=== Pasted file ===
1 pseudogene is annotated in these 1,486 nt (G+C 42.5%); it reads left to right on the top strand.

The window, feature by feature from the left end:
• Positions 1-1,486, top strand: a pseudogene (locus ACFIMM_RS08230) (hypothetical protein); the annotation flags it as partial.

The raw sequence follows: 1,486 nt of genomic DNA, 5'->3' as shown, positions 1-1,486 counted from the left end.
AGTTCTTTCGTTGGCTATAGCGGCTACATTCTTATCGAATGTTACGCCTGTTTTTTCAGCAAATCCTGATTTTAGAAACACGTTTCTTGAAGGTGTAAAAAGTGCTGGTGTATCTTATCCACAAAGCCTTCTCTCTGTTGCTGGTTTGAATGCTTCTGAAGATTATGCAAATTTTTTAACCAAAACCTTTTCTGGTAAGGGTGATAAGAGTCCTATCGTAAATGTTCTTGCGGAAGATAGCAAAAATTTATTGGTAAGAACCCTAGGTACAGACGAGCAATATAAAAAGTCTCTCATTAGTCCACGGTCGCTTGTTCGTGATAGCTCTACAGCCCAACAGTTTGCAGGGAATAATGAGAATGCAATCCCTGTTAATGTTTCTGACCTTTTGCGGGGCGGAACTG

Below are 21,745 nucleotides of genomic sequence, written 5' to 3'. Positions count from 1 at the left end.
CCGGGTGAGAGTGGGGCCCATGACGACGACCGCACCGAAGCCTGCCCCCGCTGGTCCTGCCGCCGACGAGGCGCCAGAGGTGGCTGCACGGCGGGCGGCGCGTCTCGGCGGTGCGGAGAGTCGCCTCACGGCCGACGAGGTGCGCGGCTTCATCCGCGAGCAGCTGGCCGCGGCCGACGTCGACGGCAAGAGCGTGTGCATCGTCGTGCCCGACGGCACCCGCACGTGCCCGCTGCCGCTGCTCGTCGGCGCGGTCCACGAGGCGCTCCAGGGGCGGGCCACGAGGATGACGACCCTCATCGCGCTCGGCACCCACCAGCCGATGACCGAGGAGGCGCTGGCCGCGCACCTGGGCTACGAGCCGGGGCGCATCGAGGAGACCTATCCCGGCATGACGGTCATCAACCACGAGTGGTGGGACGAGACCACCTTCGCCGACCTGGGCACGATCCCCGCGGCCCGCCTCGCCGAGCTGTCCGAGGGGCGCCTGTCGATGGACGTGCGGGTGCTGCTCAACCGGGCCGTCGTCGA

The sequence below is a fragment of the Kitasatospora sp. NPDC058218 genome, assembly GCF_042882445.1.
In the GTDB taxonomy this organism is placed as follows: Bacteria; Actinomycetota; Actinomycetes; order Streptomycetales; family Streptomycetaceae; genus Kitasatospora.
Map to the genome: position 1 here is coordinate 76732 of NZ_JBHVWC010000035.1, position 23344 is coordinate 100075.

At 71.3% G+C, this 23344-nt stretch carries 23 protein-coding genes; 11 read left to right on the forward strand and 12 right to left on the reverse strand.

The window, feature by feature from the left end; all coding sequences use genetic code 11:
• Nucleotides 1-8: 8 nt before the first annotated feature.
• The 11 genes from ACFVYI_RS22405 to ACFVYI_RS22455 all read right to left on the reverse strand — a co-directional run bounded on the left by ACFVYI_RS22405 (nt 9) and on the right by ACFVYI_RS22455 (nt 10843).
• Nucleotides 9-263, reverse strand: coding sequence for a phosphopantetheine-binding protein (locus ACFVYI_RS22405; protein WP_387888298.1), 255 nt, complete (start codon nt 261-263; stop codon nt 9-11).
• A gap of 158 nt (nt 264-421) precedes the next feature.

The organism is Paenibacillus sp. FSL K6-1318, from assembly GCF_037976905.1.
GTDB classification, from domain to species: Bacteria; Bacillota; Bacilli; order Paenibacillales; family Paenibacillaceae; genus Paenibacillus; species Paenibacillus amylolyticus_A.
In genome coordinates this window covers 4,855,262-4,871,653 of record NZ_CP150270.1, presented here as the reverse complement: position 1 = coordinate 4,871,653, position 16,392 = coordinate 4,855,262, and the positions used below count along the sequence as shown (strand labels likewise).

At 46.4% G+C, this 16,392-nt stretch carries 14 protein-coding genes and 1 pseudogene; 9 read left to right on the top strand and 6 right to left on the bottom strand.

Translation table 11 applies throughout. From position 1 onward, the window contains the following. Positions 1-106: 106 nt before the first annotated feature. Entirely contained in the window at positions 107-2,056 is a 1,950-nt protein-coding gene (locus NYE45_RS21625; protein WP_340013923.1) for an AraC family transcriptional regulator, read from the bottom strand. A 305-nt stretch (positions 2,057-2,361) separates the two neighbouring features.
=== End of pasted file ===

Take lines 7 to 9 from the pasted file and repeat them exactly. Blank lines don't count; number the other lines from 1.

CCGGGTGAGAGTGGGGCCCATGACGACGACCGCACCGAAGCCTGCCCCCGCTGGTCCTGCCGCCGACGAGGCGCCAGAGGTGGCTGCACGGCGGGCGGCGCGTCTCGGCGGTGCGGAGAGTCGCCTCACGGCCGACGAGGTGCGCGGCTTCATCCGCGAGCAGCTGGCCGCGGCCGACGTCGACGGCAAGAGCGTGTGCATCGTCGTGCCCGACGGCACCCGCACGTGCCCGCTGCCGCTGCTCGTCGGCGCGGTCCACGAGGCGCTCCAGGGGCGGGCCACGAGGATGACGACCCTCATCGCGCTCGGCACCCACCAGCCGATGACCGAGGAGGCGCTGGCCGCGCACCTGGGCTACGAGCCGGGGCGCATCGAGGAGACCTATCCCGGCATGACGGTCATCAACCACGAGTGGTGGGACGAGACCACCTTCGCCGACCTGGGCACGATCCCCGCGGCCCGCCTCGCCGAGCTGTCCGAGGGGCGCCTGTCGATGGACGTGCGGGTGCTGCTCAACCGGGCCGTCGTCGA

The sequence below is a fragment of the Kitasatospora sp. NPDC058218 genome, assembly GCF_042882445.1.
In the GTDB taxonomy this organism is placed as follows: Bacteria; Actinomycetota; Actinomycetes; order Streptomycetales; family Streptomycetaceae; genus Kitasatospora.